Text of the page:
MXLX - Burden (KindaRad)

MXLX – Burden (KindaRad)

A few weeks ago I saw MXLX live. It was a show that show him struggle with sound, and audience, issues. Despite this he delivered a set that was equally brutal and tender. Having been a fan for longer than I care to remember, the set was new to me. This peaked my interest even more. Now MXLX has released a studio version of that set in the form of ‘Burden’.

From the offset ‘Burden’ possess the same jarring quality the live set did, expect this time you can hear everything a bit clearer. The music is acrid, mordant with hints of redemption. Throughout this set he combined dubby soundscapes, swelling organs, broken techno. This is evident on ‘Do Not Slow Your Rope’. Live it was a bubbling monster, but here it’s more contained. Not tamer, but still on the leash. At its core this is just Bristol industrial Dub. Think a more pissed off Young Echo and you’re on the right tracks. Here the vocals are monosyllabic gutter slams. Their actual meaning doesn’t matter, its more about the tone MXLX evokes. That tone is lairy and narked off about, pretty much, everything. As the basslines thunder, the beats become more skittish. This gives everything an off-kilter vibe that is, pretty much, an absolute joy. ‘How Many More Crimes is too Many’ sees MXLX crooning, drenched in reverb. Lyrically it feels like stream of consciousness just spewing from MXLX, but instead the usual of dull poetic diatribes, it is full of spikey wisdom. The final third is glorious with shimmering synths and a hard-repetitive beat.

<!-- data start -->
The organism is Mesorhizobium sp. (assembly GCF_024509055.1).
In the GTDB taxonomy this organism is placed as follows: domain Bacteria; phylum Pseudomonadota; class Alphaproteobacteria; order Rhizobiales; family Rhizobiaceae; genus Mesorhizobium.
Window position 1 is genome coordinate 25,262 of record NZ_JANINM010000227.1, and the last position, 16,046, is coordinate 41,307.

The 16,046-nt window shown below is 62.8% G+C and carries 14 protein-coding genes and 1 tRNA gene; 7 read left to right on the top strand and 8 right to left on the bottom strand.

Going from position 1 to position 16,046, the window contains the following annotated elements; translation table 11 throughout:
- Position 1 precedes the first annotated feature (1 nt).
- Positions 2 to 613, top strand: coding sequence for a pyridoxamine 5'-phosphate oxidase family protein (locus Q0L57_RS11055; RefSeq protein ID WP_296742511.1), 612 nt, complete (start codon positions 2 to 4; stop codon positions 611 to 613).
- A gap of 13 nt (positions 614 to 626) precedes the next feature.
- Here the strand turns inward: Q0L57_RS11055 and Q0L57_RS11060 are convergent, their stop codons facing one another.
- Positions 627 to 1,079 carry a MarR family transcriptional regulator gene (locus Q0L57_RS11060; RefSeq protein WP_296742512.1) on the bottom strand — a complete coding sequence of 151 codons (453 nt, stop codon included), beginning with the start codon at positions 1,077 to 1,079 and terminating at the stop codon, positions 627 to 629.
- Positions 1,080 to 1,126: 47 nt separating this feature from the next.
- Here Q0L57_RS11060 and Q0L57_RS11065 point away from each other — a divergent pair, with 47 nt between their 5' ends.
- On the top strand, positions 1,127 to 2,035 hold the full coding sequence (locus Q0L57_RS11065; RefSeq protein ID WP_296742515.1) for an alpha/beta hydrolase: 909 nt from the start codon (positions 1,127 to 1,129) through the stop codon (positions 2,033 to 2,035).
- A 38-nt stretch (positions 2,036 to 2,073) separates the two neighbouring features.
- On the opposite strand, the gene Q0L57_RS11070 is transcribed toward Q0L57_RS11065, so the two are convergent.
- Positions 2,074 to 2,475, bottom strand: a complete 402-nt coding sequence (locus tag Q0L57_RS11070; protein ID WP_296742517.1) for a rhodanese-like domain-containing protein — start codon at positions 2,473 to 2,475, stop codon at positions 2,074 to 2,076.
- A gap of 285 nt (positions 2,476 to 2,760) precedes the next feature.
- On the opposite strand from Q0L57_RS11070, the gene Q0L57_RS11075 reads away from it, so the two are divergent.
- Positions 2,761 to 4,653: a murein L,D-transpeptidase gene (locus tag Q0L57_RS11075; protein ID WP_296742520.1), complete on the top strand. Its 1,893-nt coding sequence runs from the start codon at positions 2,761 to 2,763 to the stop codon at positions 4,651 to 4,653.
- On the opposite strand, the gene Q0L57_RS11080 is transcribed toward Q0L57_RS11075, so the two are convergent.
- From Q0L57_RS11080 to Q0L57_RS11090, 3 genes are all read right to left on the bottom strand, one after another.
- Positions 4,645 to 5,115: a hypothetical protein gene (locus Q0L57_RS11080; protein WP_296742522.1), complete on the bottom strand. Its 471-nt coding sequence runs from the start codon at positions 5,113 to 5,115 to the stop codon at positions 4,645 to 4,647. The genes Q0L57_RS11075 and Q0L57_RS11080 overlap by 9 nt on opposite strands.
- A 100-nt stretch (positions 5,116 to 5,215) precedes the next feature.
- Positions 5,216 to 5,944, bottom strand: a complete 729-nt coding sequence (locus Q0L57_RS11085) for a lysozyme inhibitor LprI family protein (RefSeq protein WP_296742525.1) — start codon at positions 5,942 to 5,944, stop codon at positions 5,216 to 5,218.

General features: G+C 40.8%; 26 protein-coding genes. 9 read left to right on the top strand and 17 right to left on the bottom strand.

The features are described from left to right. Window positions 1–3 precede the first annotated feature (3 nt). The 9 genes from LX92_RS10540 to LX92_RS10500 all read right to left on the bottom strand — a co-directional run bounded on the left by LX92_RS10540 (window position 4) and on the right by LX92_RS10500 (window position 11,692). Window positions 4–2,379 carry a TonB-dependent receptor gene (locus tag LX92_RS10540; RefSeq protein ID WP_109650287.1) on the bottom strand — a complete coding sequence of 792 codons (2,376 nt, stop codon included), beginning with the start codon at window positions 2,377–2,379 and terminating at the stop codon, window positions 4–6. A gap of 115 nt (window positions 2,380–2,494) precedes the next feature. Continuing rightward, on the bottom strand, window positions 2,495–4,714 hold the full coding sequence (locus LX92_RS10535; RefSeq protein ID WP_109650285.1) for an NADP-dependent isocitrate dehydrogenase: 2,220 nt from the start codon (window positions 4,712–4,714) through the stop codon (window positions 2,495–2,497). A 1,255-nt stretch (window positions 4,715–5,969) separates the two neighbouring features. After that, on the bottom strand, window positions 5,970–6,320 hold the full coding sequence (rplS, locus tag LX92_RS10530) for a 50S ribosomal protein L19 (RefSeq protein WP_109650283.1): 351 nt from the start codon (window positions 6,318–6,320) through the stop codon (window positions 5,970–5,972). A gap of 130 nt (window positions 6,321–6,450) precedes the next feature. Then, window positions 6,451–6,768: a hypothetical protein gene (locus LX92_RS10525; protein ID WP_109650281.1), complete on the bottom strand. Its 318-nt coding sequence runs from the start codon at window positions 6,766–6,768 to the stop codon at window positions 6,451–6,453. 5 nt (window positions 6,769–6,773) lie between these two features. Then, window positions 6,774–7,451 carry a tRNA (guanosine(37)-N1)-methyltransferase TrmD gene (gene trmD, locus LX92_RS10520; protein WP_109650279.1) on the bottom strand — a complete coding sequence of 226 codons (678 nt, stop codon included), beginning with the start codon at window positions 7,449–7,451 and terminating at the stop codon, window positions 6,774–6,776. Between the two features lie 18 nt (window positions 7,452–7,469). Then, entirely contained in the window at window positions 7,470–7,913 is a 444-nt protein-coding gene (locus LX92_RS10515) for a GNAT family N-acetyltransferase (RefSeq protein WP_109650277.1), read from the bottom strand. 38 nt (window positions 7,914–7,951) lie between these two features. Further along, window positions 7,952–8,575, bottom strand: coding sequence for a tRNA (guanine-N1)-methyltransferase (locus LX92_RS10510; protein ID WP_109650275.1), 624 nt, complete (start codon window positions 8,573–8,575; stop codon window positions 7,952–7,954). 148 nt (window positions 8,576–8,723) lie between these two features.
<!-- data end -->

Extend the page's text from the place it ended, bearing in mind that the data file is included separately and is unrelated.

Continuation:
As ‘Burden’ progresses, it flits with techno, grime, dub and noise motifs to create a patchwork that ranks itself with his best work to date. And this is what MXLX does so effortlessly. His ability to mix styles to create something that feels cohesive, whilst being slightly out of step with his peers should be admired. The album ends with ‘Hi-Speed Broadsword’. This is the longest track on the album at eight and a half minutes. It is an unrelenting barrage of buzzsaw basslines, skittering beats and MXLX’s unyielding vocal assault.

Since 2018 MXLX has been on hiatus, but this is his second album of the year. Rumour has it that there are four more in the pipeline before the year is out, maybe more. Who knows? But what is clear is that this time away hasn’t distracted from his ability to deliver forward thinking music that slaps. ‘Burden’ is a true soundtrack for these times. Terrifying, but his subtle hints of hope.

God is in the TV is an online music and culture fanzine founded in Cardiff by the editor Bill Cummings in 2003. GIITTV Bill has developed the site with the aid of a team of sub-editors and writers from across Britain, covering a wide range of music from unsigned and independent artists to major releases.